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ST CHARLES, Ill. — Biking has become a symbol of the stay-at-home lifestyle. It’s been an outdoor hobby helping people roll through the pandemic. But not all families have been able to hop on board.  

A long-time suburban bike shop owner wants to make the outdoor activity accessible to everybody. 

Hal Honeyman and his family have been selling bikes for 46 years. Business has never been better. 

“This has been our best year since we started,” he said.” Last week we got in about 25 bikes and they were old sold pretty much before they got here.” 

Among the inventory at the St Charles shop are adaptive bikes. Honeyman and his team specialize in selling and tweaking them as part of Project Mobility, the family’s non-profit inspired by Honeyman’s son. 

“I have a son named Jacob who is 27-years-old and he has cerebral palsy,” he said. “He’s a triplet and when his two sisters started riding a bike, we wanted to find a way we could be a bicycling family and it just snowballed from there.” 

Adaptive bikes are for riders of any ability. Like Dayna Cuervo, who has spina bifida. The 6-year-old is in the process of getting fitted for her very own set of wheels.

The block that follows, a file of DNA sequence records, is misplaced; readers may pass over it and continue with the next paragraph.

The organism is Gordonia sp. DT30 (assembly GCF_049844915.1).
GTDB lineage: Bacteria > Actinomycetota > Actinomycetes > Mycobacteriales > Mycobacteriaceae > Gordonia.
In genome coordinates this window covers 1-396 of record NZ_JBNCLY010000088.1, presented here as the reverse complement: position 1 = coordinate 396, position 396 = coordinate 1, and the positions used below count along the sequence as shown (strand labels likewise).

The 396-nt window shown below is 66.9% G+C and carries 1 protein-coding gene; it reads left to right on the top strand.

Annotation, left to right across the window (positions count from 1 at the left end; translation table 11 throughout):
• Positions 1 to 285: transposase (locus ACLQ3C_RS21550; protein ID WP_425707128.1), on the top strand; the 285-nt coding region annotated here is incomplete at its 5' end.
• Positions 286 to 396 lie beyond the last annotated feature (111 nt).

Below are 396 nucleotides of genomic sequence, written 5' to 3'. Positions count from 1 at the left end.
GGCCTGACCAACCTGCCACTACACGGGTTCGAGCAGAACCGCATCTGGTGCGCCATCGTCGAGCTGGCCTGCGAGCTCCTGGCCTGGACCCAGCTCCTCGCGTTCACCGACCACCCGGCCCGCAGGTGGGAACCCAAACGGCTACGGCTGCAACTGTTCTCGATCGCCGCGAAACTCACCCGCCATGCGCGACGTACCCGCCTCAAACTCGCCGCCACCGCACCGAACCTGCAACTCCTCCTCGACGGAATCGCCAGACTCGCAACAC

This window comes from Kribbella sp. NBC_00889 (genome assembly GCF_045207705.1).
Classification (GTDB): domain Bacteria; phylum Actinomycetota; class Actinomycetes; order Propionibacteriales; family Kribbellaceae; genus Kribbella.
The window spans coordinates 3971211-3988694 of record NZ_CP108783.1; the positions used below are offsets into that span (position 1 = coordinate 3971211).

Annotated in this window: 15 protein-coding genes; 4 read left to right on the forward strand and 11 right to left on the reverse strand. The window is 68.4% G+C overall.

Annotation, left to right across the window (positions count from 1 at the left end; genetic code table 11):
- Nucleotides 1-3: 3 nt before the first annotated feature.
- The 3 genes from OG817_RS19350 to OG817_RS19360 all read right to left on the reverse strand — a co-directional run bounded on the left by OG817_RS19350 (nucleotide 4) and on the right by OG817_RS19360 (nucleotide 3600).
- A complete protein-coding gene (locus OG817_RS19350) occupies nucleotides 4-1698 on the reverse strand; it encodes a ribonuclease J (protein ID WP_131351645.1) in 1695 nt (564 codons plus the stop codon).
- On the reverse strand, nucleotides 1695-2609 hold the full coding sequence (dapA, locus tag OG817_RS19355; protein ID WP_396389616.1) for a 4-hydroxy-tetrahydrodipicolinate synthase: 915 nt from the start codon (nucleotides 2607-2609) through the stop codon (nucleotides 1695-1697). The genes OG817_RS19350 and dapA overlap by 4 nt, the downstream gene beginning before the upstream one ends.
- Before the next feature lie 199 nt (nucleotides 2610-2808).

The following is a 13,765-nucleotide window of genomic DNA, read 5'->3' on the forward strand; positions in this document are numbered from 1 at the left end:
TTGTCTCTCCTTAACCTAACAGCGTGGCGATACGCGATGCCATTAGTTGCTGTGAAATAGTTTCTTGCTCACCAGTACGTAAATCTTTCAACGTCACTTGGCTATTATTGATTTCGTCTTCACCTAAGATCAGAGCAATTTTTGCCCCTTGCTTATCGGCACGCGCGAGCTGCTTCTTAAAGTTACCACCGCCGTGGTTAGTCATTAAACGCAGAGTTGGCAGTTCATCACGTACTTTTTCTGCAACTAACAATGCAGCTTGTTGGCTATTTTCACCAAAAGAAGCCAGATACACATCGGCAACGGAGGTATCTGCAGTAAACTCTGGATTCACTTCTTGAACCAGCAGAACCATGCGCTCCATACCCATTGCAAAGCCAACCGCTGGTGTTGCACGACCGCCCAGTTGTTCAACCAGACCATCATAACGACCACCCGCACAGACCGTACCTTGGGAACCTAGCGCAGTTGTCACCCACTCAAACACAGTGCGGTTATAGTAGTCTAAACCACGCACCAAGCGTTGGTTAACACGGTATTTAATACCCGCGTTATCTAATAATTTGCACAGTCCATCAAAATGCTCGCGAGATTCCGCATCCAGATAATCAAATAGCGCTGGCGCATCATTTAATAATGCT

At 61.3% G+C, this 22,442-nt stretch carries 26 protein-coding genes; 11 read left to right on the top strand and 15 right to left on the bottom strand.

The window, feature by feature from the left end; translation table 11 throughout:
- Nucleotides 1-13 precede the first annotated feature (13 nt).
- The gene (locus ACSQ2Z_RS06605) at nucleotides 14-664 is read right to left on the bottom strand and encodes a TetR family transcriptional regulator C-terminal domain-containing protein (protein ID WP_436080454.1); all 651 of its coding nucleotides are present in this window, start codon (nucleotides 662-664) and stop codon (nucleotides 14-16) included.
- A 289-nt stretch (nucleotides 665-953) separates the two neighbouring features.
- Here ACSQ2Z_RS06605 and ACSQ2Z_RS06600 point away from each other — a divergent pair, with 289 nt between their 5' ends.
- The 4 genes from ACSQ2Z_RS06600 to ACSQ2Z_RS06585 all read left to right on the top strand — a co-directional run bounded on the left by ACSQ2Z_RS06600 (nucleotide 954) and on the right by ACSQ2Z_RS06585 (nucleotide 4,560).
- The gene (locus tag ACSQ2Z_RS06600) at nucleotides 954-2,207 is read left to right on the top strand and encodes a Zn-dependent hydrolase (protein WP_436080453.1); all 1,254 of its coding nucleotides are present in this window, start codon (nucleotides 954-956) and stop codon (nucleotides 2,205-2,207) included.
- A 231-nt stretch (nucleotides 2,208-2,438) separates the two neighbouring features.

The Cuervo family started riding regularly during the stay-at-home-order in the spring, but Dayna stayed behind.  

Kimberly Dorencz-Cuervo is Dayna’s mother. 

“One way that we get to go out as a family and do things is by bike riding and it really brings normalcy to our days,” she said. “Dayna can’t participate in it so having this bike would just be able to make her feel included and inclusivity is so important to us it would be a blessing.” 

But adaptive bikes come with a hefty price tag. They range from $1000 to $5000. That’s why the family is participating in a fundraising drive with the hope of purchasing one for Dayna, who loved her first spin around the parking lot. 

 “I think the feeling of belonging can increase her mental health and her self-esteem,” Dorencz-Cuervo said.  “It’s a wonderful thing. She was so happy riding that bike and to see that smile, it’s worth it.” 

Honeyman and his team are hoping to raise enough money to provide several more bikes to children who need them. More information on their website.